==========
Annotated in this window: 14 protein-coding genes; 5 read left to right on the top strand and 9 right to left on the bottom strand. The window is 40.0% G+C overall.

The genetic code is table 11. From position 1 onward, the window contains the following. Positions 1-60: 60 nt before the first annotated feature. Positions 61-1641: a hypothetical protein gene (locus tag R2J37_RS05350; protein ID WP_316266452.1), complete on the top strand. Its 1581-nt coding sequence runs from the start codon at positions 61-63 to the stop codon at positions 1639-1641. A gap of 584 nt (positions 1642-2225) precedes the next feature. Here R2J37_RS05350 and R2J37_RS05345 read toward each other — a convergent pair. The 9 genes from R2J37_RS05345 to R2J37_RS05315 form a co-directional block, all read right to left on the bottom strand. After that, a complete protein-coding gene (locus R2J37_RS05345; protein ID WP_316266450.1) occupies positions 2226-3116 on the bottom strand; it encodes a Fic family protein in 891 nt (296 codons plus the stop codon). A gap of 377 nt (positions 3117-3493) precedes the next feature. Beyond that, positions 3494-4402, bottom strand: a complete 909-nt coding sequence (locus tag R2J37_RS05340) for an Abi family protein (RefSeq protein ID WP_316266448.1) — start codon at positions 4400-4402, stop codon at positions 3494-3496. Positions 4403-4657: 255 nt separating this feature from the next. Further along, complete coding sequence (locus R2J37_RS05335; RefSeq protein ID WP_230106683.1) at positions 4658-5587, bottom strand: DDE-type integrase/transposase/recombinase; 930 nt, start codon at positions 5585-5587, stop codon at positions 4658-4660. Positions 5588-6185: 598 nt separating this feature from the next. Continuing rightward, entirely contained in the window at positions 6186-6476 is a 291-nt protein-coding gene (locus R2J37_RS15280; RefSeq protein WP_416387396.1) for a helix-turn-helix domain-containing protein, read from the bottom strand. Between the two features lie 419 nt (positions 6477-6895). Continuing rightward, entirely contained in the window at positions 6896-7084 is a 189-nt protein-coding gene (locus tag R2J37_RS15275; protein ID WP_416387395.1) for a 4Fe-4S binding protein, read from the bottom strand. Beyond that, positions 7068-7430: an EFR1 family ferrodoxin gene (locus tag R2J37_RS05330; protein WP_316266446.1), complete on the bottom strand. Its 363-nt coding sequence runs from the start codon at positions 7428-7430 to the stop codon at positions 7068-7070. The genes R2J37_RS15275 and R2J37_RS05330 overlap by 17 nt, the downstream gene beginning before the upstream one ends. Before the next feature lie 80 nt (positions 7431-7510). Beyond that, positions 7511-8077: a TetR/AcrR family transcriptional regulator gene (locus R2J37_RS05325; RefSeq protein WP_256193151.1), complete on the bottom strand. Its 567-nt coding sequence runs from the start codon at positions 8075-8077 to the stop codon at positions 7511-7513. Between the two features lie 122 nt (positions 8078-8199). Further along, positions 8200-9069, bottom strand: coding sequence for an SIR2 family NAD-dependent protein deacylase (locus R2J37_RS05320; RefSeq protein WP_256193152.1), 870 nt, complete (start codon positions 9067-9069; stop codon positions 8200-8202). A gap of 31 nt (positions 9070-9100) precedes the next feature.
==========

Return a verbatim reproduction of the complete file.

Annotated in this window: 14 protein-coding genes; 5 read left to right on the top strand and 9 right to left on the bottom strand. The window is 40.0% G+C overall.

The genetic code is table 11. From position 1 onward, the window contains the following. Positions 1-60: 60 nt before the first annotated feature. Positions 61-1641: a hypothetical protein gene (locus tag R2J37_RS05350; protein ID WP_316266452.1), complete on the top strand. Its 1581-nt coding sequence runs from the start codon at positions 61-63 to the stop codon at positions 1639-1641. A gap of 584 nt (positions 1642-2225) precedes the next feature. Here R2J37_RS05350 and R2J37_RS05345 read toward each other — a convergent pair. The 9 genes from R2J37_RS05345 to R2J37_RS05315 form a co-directional block, all read right to left on the bottom strand. After that, a complete protein-coding gene (locus R2J37_RS05345; protein ID WP_316266450.1) occupies positions 2226-3116 on the bottom strand; it encodes a Fic family protein in 891 nt (296 codons plus the stop codon). A gap of 377 nt (positions 3117-3493) precedes the next feature. Beyond that, positions 3494-4402, bottom strand: a complete 909-nt coding sequence (locus tag R2J37_RS05340) for an Abi family protein (RefSeq protein ID WP_316266448.1) — start codon at positions 4400-4402, stop codon at positions 3494-3496. Positions 4403-4657: 255 nt separating this feature from the next. Further along, complete coding sequence (locus R2J37_RS05335; RefSeq protein ID WP_230106683.1) at positions 4658-5587, bottom strand: DDE-type integrase/transposase/recombinase; 930 nt, start codon at positions 5585-5587, stop codon at positions 4658-4660. Positions 5588-6185: 598 nt separating this feature from the next. Continuing rightward, entirely contained in the window at positions 6186-6476 is a 291-nt protein-coding gene (locus R2J37_RS15280; RefSeq protein WP_416387396.1) for a helix-turn-helix domain-containing protein, read from the bottom strand. Between the two features lie 419 nt (positions 6477-6895). Continuing rightward, entirely contained in the window at positions 6896-7084 is a 189-nt protein-coding gene (locus tag R2J37_RS15275; protein ID WP_416387395.1) for a 4Fe-4S binding protein, read from the bottom strand. Beyond that, positions 7068-7430: an EFR1 family ferrodoxin gene (locus tag R2J37_RS05330; protein WP_316266446.1), complete on the bottom strand. Its 363-nt coding sequence runs from the start codon at positions 7428-7430 to the stop codon at positions 7068-7070. The genes R2J37_RS15275 and R2J37_RS05330 overlap by 17 nt, the downstream gene beginning before the upstream one ends. Before the next feature lie 80 nt (positions 7431-7510). Beyond that, positions 7511-8077: a TetR/AcrR family transcriptional regulator gene (locus R2J37_RS05325; RefSeq protein WP_256193151.1), complete on the bottom strand. Its 567-nt coding sequence runs from the start codon at positions 8075-8077 to the stop codon at positions 7511-7513. Between the two features lie 122 nt (positions 8078-8199). Further along, positions 8200-9069, bottom strand: coding sequence for an SIR2 family NAD-dependent protein deacylase (locus R2J37_RS05320; RefSeq protein WP_256193152.1), 870 nt, complete (start codon positions 9067-9069; stop codon positions 8200-8202). A gap of 31 nt (positions 9070-9100) precedes the next feature.